The last goal he ever scored

I know almost as much about Gordie Howe as I do about Muhammad Ali. Which is to say, not very much about either of them. Or maybe what I really mean is I care about as little about Gordie Howe as I do about Muhammad Ali except that Gordie Howe was more of a presence (as limited as it was) in my life than the boxer formerly known as Cassius Clay. I always thought Cassius Clay was a rather improbable name because what better name could there be for a boxer? But it was in fact his real name until his conversion to Islam in 1964 when he decided there was a better name for a boxer. But I digress.

As you probably know, Gordie Howe played in the NHL for 26 seasons starting in 1946. That means there were at least seven years when I watched him on the ice while being held hostage by Hockey Night in Canada since it was the only thing broadcast to our corner of the woods on Saturday night in prime time. Then if you were completely bored, you could stay tuned for The Juliette Show that came on live right after the hockey game at whatever time it ended.

I’m guessing Juliette sat around in her party dress eating bonbons while waiting for Gordie to win one for the Red Wings without going into overtime. Today, of course, it would all have been prerecorded and Juliette could have done other things with her Saturday night. A fun fact about Juliette: because her show was in black and white, she had to tell the audience the colour of her dress (which was always different from week to week). The Juliette Show was also in the top 10 of all Canadian programming in its time, although part of that was the obvious audience bleed-over from Hockey Night in Canada and I’m not sure that ‘Canadian top 10’ would be considered a huge accomplishment in the wider scheme of things. By the way, Juliette is still alive and kicking at 89. Take that, Gordie.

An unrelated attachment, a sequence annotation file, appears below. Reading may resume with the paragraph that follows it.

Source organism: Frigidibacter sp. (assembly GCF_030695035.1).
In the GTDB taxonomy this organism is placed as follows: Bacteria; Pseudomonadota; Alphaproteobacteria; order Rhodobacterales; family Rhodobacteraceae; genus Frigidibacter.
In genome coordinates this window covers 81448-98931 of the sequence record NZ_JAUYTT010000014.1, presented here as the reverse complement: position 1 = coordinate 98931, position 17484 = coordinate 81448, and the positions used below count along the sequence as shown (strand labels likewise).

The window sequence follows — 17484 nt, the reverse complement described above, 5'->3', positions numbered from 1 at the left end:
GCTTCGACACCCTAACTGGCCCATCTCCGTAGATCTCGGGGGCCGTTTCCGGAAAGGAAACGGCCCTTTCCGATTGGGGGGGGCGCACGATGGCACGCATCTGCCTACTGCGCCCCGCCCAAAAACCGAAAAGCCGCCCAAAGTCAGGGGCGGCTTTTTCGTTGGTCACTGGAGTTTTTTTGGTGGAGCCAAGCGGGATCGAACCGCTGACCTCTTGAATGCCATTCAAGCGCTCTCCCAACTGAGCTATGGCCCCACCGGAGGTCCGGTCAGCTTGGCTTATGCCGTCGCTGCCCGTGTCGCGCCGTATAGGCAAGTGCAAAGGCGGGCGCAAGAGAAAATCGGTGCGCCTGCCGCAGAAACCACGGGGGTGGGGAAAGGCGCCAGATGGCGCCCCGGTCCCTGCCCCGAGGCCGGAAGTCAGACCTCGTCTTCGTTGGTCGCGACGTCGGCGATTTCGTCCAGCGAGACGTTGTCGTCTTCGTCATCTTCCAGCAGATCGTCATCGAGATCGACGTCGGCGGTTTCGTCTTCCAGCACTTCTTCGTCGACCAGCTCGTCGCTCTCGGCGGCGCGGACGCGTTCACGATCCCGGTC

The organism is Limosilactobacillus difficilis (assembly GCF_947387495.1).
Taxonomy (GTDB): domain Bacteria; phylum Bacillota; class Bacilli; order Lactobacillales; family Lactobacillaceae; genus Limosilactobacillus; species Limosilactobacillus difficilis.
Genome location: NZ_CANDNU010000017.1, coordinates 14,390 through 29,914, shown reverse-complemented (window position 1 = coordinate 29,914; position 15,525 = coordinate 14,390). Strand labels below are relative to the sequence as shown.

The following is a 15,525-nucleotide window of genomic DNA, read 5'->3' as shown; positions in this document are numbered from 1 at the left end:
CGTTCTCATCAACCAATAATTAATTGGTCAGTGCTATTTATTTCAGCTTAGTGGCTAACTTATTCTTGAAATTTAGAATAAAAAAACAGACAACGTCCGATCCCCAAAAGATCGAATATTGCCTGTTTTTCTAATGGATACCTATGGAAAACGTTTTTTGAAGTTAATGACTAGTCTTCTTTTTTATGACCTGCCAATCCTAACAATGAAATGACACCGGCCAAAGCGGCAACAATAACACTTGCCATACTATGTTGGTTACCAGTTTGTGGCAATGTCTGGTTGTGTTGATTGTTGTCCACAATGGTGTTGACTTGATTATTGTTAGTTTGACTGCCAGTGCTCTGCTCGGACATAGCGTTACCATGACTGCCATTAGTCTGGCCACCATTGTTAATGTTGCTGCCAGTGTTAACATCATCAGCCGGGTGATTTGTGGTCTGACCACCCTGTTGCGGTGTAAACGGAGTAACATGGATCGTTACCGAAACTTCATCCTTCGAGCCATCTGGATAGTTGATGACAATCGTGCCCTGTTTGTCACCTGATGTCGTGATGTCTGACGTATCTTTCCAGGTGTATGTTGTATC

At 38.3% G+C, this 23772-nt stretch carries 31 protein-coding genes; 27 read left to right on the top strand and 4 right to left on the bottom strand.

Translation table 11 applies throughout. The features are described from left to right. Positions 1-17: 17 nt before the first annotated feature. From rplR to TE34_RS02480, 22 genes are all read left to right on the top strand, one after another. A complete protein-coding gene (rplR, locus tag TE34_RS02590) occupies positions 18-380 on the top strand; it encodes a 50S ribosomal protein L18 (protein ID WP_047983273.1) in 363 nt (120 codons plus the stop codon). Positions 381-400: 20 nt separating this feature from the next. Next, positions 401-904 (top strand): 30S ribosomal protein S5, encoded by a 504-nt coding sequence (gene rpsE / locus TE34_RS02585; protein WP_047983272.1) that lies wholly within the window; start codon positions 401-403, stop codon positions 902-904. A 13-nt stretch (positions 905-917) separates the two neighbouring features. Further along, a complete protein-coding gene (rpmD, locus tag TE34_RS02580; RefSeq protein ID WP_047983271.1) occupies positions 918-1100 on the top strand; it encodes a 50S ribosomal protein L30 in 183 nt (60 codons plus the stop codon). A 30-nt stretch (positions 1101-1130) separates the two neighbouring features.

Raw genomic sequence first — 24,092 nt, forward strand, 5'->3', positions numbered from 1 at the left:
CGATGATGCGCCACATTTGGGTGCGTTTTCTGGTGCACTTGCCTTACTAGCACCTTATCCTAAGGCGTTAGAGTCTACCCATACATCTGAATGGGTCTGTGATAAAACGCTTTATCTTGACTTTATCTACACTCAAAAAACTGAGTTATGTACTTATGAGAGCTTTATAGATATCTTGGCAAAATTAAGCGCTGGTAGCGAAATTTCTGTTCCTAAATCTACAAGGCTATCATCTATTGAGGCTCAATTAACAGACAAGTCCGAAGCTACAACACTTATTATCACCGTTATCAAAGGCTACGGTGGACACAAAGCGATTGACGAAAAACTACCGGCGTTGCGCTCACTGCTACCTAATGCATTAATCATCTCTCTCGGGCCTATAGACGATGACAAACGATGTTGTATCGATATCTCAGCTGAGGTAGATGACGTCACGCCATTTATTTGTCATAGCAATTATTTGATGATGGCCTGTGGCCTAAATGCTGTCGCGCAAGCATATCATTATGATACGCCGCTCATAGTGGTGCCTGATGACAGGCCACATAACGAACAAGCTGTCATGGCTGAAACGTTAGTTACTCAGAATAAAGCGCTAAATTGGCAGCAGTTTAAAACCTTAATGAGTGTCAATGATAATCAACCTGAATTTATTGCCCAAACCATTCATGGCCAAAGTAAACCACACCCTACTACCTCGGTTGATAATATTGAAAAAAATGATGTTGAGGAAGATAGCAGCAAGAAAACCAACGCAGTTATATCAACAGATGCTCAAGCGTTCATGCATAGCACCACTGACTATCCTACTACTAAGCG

In my extensive research for this post perhaps the most interesting thing I learned was the existence of the ‘Gordie Howe hat trick’: a goal, an assist and a fight in the same game – clearly a hallmark of a well-rounded hockey player, although apparently he only achieved two of his eponymous hat tricks in his entire career. On the plus side, I would venture to say that this is probably one of his records that Wayne Gretzky did not break or even meet.

I don’t know what Gordie thought about NHL broadcast rights being wrangled from the clutches of CBC by Rogers in 2014. But he probably would care that ratings for the Stanley Cup playoffs this year are down 44% and there has been a similar decline in regular season ratings. Like many things in the sports and entertainment universe, hockey ain’t what it used to be. Apparently audience research has shown that Hockey Night in Canada needs to be modernized to improve its appeal to Millennials. What that looks like I have no idea and clearly neither does Rogers. But at least Gordie has been spared the trauma of dealing with the ‘hipification’ of something as mundane as a hockey game.

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